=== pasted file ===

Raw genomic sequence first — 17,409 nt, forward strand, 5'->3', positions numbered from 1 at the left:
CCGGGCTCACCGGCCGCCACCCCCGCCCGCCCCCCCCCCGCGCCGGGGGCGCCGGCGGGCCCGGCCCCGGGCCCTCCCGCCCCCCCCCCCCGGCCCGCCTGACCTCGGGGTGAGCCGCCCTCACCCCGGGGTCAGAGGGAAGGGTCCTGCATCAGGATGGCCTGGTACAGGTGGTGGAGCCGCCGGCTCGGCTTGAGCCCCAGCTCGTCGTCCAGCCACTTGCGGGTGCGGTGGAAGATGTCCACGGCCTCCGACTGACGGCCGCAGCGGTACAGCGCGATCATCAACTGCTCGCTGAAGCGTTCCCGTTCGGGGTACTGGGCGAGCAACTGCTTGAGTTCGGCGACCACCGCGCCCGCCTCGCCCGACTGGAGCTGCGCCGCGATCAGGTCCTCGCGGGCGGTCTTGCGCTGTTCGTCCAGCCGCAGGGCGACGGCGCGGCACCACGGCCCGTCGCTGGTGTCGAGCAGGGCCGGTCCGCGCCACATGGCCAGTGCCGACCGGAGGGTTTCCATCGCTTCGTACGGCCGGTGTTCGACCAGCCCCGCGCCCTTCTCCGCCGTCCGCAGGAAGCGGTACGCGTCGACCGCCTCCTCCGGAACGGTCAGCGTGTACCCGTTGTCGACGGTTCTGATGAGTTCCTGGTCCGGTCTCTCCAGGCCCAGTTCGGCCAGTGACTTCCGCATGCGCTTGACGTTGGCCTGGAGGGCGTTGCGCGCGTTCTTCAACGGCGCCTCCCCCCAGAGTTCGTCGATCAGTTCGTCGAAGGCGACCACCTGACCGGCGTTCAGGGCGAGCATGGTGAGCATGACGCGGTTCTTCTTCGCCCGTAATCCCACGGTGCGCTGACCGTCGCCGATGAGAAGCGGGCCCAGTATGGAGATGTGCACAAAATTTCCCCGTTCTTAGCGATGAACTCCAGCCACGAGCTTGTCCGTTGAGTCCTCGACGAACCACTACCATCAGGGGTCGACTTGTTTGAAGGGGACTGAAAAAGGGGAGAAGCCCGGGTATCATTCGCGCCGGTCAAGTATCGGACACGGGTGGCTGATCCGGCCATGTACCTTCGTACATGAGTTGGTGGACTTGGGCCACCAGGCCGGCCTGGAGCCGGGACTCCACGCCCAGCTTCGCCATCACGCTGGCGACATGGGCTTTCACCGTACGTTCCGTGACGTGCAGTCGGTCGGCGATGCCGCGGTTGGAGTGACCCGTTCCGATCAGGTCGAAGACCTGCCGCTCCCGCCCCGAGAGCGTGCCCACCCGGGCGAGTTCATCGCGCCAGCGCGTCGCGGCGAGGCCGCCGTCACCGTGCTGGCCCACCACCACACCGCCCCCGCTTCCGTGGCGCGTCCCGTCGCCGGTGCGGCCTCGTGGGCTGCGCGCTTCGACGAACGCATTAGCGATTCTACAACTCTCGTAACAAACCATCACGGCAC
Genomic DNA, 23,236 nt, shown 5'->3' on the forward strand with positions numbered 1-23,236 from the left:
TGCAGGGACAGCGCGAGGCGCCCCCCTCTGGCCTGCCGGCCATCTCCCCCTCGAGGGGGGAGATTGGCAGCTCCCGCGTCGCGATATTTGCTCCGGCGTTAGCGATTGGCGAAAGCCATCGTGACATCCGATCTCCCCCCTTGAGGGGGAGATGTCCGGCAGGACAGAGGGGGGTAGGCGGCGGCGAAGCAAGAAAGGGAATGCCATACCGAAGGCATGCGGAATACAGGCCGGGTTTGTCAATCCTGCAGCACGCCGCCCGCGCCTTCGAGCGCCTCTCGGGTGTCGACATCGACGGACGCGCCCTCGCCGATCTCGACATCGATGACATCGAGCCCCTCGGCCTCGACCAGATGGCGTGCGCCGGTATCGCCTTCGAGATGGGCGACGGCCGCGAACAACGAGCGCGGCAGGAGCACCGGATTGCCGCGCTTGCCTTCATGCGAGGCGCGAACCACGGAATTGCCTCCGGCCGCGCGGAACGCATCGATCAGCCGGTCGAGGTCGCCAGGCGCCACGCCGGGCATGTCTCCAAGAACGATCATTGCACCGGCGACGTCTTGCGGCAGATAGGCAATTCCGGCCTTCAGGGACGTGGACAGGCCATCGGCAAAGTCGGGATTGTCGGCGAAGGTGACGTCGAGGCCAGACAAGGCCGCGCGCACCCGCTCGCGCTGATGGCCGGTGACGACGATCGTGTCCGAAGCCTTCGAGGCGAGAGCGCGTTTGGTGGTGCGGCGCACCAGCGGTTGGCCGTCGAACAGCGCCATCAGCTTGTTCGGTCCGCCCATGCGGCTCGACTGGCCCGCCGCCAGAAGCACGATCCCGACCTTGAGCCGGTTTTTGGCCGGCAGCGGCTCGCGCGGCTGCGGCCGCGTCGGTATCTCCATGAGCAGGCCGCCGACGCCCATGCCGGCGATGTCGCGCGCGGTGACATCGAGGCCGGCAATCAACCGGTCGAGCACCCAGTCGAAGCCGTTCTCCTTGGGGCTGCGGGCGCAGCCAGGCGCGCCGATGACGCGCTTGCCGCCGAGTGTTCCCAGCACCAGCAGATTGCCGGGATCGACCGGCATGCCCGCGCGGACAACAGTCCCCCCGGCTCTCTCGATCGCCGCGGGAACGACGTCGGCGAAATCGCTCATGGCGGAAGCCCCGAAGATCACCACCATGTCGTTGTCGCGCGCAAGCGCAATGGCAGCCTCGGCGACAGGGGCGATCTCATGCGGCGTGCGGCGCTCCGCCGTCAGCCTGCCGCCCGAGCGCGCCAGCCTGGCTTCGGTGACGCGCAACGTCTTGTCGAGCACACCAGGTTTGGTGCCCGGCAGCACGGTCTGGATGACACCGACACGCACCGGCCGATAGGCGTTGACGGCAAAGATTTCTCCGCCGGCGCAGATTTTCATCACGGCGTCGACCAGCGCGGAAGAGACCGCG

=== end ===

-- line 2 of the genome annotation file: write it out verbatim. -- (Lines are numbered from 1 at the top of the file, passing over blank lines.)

CCGGGCTCACCGGCCGCCACCCCCGCCCGCCCCCCCCCCGCGCCGGGGGCGCCGGCGGGCCCGGCCCCGGGCCCTCCCGCCCCCCCCCCCCGGCCCGCCTGACCTCGGGGTGAGCCGCCCTCACCCCGGGGTCAGAGGGAAGGGTCCTGCATCAGGATGGCCTGGTACAGGTGGTGGAGCCGCCGGCTCGGCTTGAGCCCCAGCTCGTCGTCCAGCCACTTGCGGGTGCGGTGGAAGATGTCCACGGCCTCCGACTGACGGCCGCAGCGGTACAGCGCGATCATCAACTGCTCGCTGAAGCGTTCCCGTTCGGGGTACTGGGCGAGCAACTGCTTGAGTTCGGCGACCACCGCGCCCGCCTCGCCCGACTGGAGCTGCGCCGCGATCAGGTCCTCGCGGGCGGTCTTGCGCTGTTCGTCCAGCCGCAGGGCGACGGCGCGGCACCACGGCCCGTCGCTGGTGTCGAGCAGGGCCGGTCCGCGCCACATGGCCAGTGCCGACCGGAGGGTTTCCATCGCTTCGTACGGCCGGTGTTCGACCAGCCCCGCGCCCTTCTCCGCCGTCCGCAGGAAGCGGTACGCGTCGACCGCCTCCTCCGGAACGGTCAGCGTGTACCCGTTGTCGACGGTTCTGATGAGTTCCTGGTCCGGTCTCTCCAGGCCCAGTTCGGCCAGTGACTTCCGCATGCGCTTGACGTTGGCCTGGAGGGCGTTGCGCGCGTTCTTCAACGGCGCCTCCCCCCAGAGTTCGTCGATCAGTTCGTCGAAGGCGACCACCTGACCGGCGTTCAGGGCGAGCATGGTGAGCATGACGCGGTTCTTCTTCGCCCGTAATCCCACGGTGCGCTGACCGTCGCCGATGAGAAGCGGGCCCAGTATGGAGATGTGCACAAAATTTCCCCGTTCTTAGCGATGAACTCCAGCCACGAGCTTGTCCGTTGAGTCCTCGACGAACCACTACCATCAGGGGTCGACTTGTTTGAAGGGGACTGAAAAAGGGGAGAAGCCCGGGTATCATTCGCGCCGGTCAAGTATCGGACACGGGTGGCTGATCCGGCCATGTACCTTCGTACATGAGTTGGTGGACTTGGGCCACCAGGCCGGCCTGGAGCCGGGACTCCACGCCCAGCTTCGCCATCACGCTGGCGACATGGGCTTTCACCGTACGTTCCGTGACGTGCAGTCGGTCGGCGATGCCGCGGTTGGAGTGACCCGTTCCGATCAGGTCGAAGACCTGCCGCTCCCGCCCCGAGAGCGTGCCCACCCGGGCGAGTTCATCGCGCCAGCGCGTCGCGGCGAGGCCGCCGTCACCGTGCTGGCCCACCACCACACCGCCCCCGCTTCCGTGGCGCGTCCCGTCGCCGGTGCGGCCTCGTGGGCTGCGCGCTTCGACGAACGCATTAGCGATTCTACAACTCTCGTAACAAACCATCACGGCAC